Sketching had taken Wu to many parts of China, but the Jiangnan area remained his favourite and he had always wanted to capture its beauty with the paint brush. He said, “As it is, this water-logged land is most noted for its waters. The small town of Yixing is sandwiched between the two lakes of Donggui and Xigui…. The Jiangnan in my works has white walls, black tiled roofs and silvery grey waters. All I want to do is to paint its beauty.”

“Time and again, I have sketched this waterway in lines and colour. Somehow, I can sense the illusion, which is the mother to sensuality. If I capture it with great precision, I will lose the complexity of the densely packed houses. This is why I have to be quick in capturing the dancing black and white plains, the echoes and contrasts between the big and the small, the distribution of the red and the green, and the addition of the dots and lines…. Otherwise, what I get will be no more than a couple of rundown houses seen in any photograph, completely devoid of the ambience of the Jiangnan area. Later on, I transplanted the scene in ink, then in oil and so on and so forth, in an attempt to create the typical Jiangnan scene.”

Wu was born and raised in Yixing in scenic and water-logged Jiangnan. He became a stranger to his native land, however, after his studies had taken him first to Chongqing, where the Academy of Art had to relocate from Hangzhou, and then France. Resident in Beijing since his return, he could only think back to his younger days for his impressions of Jiangnan. What can be more beautiful than one’s hometown in one’s memories? It is beauty purged by time.


  • Title: Waterway
  • Creator Lifespan: 1919 - 2010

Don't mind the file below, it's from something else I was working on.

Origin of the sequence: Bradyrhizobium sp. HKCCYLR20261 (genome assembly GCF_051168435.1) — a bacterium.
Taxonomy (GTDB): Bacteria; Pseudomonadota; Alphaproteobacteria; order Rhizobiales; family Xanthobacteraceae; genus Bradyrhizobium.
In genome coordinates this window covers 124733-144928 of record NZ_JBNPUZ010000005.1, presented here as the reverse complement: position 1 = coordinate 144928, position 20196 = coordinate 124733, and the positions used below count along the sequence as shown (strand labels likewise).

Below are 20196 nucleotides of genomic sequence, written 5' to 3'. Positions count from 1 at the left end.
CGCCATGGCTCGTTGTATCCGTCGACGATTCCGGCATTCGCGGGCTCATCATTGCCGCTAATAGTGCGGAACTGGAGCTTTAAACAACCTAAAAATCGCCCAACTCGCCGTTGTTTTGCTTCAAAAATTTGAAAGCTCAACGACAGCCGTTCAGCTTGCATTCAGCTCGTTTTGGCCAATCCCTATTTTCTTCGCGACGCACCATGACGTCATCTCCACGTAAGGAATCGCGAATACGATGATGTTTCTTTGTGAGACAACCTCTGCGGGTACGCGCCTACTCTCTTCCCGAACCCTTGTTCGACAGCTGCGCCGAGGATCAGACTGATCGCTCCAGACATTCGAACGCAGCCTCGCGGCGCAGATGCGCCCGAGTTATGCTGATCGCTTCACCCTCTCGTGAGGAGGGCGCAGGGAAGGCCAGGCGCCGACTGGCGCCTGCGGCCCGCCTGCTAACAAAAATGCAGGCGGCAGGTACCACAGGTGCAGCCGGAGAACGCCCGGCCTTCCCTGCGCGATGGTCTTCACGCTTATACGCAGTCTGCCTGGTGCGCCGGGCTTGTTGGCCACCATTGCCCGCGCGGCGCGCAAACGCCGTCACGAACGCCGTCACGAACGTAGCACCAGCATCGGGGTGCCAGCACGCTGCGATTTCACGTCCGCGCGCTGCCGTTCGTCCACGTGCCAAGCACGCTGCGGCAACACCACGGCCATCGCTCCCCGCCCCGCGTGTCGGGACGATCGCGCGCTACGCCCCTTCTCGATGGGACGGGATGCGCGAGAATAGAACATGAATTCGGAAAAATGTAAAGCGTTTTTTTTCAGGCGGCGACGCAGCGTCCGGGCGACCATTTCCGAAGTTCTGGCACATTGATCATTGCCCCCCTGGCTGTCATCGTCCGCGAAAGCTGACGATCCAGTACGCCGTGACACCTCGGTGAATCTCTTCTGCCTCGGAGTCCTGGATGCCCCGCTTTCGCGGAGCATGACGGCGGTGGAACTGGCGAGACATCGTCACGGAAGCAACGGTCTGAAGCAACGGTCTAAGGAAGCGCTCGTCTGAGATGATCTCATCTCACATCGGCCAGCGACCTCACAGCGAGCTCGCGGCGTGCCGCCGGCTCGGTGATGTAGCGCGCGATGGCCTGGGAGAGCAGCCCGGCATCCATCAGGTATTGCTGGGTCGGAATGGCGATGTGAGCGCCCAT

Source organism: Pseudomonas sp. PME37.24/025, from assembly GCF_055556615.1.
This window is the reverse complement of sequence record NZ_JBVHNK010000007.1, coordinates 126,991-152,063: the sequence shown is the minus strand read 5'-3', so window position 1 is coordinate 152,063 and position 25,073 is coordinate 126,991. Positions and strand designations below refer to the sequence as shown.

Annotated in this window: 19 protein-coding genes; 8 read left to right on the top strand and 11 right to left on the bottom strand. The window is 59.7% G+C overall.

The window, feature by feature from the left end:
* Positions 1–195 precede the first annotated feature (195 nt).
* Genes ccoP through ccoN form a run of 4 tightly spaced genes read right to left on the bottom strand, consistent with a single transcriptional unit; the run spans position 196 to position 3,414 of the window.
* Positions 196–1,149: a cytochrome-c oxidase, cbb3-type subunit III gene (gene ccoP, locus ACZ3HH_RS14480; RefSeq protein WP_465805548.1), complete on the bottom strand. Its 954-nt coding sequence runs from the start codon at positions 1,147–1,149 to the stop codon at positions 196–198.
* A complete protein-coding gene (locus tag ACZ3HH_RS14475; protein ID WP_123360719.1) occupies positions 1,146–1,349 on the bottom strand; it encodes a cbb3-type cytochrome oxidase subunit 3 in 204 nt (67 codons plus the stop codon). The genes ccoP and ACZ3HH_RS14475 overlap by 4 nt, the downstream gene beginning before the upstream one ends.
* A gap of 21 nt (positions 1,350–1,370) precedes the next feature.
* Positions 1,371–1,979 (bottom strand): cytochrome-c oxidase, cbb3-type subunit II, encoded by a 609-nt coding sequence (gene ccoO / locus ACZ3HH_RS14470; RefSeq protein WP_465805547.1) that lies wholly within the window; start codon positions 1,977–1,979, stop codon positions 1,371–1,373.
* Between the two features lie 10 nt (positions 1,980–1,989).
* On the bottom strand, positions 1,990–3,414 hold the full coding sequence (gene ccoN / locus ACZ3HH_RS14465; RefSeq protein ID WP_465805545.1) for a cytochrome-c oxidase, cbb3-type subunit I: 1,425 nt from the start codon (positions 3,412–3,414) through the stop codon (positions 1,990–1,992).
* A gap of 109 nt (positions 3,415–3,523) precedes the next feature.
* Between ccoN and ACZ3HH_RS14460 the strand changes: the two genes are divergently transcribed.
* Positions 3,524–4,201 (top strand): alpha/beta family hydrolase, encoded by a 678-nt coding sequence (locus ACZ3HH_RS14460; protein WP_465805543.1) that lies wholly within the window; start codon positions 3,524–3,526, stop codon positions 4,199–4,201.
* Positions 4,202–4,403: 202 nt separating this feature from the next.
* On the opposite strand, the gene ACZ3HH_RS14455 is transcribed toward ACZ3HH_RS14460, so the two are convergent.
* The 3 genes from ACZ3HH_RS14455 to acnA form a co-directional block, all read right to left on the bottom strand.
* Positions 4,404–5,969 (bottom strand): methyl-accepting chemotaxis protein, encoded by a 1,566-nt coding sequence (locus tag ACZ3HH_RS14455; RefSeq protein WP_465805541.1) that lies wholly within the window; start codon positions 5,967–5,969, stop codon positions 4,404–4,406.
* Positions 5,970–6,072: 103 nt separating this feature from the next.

• Creator Nationality: Chinese
  • Creator Gender: Male
  • Creator Death Place: Beijing, China
  • Creator Birth Place: Yixing, Jiangsu province, China
  • Date Created: 1997
  • Theme: Landscape
  • Professor of the Central Academy of Arts and Crafts, Painter: Wu Guanzhong
  • Physical Dimensions: w60 x h73 cm
  • History of Donation: Donated by the artist to the Museum in 2002
  • Artist's Statement: In the words of the artist himself: “Flanking the brook, white walls topped by dark tiles undulate. By the bridge in the distance, noisy crowds collect. The morning market has allied with cooking smokes to allure everyone away from willows and plum blossoms.”
  • Artist's Biography: Wu Guanzhong is one of the most important and innovative artists in 20th century Chinese art for the explorations and contributions he has made by blending the essences of the East and the West through the untiring dialogues he conducted between oil painting and ink painting. Wu was born in Yixing, Jiangsu, in 1919, and went to study in France on a national scholarship in 1946. Upon his return in 1950, he taught at the China Central Academy of Fine Arts in Beijing. In 1991, he was honoured by the French Ministry of Culture with the Officier dans l’ordre des Arts et des Lettres, to be followed in 1992 by the exhibition “Wu Guanzhong: A Twentieth-century Chinese Painter”, or the first ever solo exhibition for a living Chinese artist presented by the British Museum. In 1993, he received a gold medal from the City of Paris to coincide with the exhibition “Encres Récentes de Wu Guanzhong” (“Recent Ink Paintings of Wu Guanzhong”) organized by the Musée Cernuschi, Paris. Back home in China, he was elected a deputy to the National People’s Congress of the People’s Republic of China in 1994, and had a solo exhibition held in his honour by the Ministry of Culture in 1999. In 2002, Wu became the first Chinese national to be named Correspondant by the Academie des Beaux-Arts de I’Institut de France. In 2006, the Beijing Palace Museum ran a feature exhibition in his honour to mark its first collection of a living artist’s works, including the masterpiece, Yangtze River, done by Wu in 1974. That year also saw The Chinese University of Hong Kong conferring an Honorary Doctor of Arts degree to the artist. In 2000, Wu began making generous donations of his masterpieces to public museums both in China and overseas. Even before that, the Hong Kong Museum of Art was privileged to have received two ink paintings from the artist in 1995, to be followed by twelve oil paintings, ink paintings and manuscripts in 2002. In 2009, Wu donated another thirty-three paintings mostly done between 2005 and 2009 to the Museum. Then in 2010, Wu donated five more paintings, including his last works, to the Museum.
  • Type: Oil on canvas

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